Blood and bone marrow should be investigated to diagnose ALL. To obtain bone marrow, the bone must be punctured; in most cases iliac crests are used, in adults also the sternum. The structure of the obtained bone marrow cells is investigated microscopically; immunophenotyping is required to elaborate their origin and genetic tests of bone marrow cells are required to localise chromosomal damage.
The medicinal products used for the treatment of ALL are called cytostatics or chemotherapeuticals and the treatment is called chemotherapy. ALL treatment should be started as soon as possible after diagnosis. The aim of the treatment is to achieve a state where there are no more tumour cells in the bone marrow and the production of other normal blood cells has recovered. Such a state is called remission.
In the case of different types of acute leukaemia, different treatment regimens are used which differ by the drugs used, their duration of use and the doses used. The patient’s age and general health status should be taken into consideration when choosing the treatment regimen.
In modern treatment regimens of acute lymphocytic leukaemia, treatment is divided into stages, where the drugs, their administration frequency and the doses are different during each stage, with each stage having a definite role in the treatment regimen used.
The treatment stage with the aim of achieving remission is called induction treatment. If the performed treatment is effective, tumour cells are eliminated from the bone marrow. Thus we make it possible for the normal blood cells to multiply and develop.
When it is no longer possible to identify tumorous cells in the bone marrow, we can talk about remission. But in the case of remission, not all tumour cells have been destroyed in the body; after induction treatment, there are always a certain very small number of so-called residual tumour cells that cannot be identified with our investigation methods. Therefore, treatment should not be stopped immediately when remission is achieved, but the treatment effect should be reinforced and should attempt to destroy the residual leukemic cells. This treatment phase is called the consolidation/intensification phase. In addition to these phases, the treatment regimen contains the maintenance treatment phase aimed at the destruction of tumour cells that have survived the various treatment phases. The maintenance treatment phase is less intense compared with the other phases but is temporally longer. A very important factor of ALL treatment is treatment duration, which may extend up to 2-3 years from the time of diagnosis.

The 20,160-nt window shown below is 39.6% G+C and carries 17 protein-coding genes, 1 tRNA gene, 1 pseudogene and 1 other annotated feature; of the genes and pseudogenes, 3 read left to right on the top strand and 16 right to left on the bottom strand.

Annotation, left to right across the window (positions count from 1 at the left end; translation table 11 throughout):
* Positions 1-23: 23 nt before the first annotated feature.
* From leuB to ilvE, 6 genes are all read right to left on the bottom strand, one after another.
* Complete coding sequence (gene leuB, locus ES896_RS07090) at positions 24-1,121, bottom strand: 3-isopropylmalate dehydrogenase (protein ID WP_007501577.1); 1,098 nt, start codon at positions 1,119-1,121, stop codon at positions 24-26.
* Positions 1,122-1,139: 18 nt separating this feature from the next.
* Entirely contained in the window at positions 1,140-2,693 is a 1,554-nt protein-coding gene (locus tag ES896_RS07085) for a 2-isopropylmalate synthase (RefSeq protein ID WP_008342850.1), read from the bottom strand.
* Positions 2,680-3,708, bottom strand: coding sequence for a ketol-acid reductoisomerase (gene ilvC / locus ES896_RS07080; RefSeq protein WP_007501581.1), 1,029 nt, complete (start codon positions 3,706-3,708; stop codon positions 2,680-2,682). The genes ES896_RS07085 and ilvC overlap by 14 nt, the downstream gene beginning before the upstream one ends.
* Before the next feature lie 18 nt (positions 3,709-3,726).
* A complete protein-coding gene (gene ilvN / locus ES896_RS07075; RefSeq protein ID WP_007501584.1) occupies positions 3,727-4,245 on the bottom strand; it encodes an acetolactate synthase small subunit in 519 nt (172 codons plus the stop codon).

In the case of some types of leukaemia, especially acute lymphocytic leukaemia, the tumorous cells may infiltrate the liquid and membranes surrounding the spinal cord and brain. To avoid this, in the case of these leukaemia types, the chemotherapeutic agent should be administered directly into the cerebrospinal fluid and some medicinal products should be administered intravenously in very high doses. To administer drugs into the cerebrospinal fluid, the spinal canal is punctured between the vertebrae in the lumbar region and the required medicines are administered directly into the cerebrospinal fluid.
In certain cases, an autologous or allogeneic stem cell transplant should be taken into consideration when drawing up a treatment programme.
Compiled by: Dr Ain Kaare
Last updated: 2013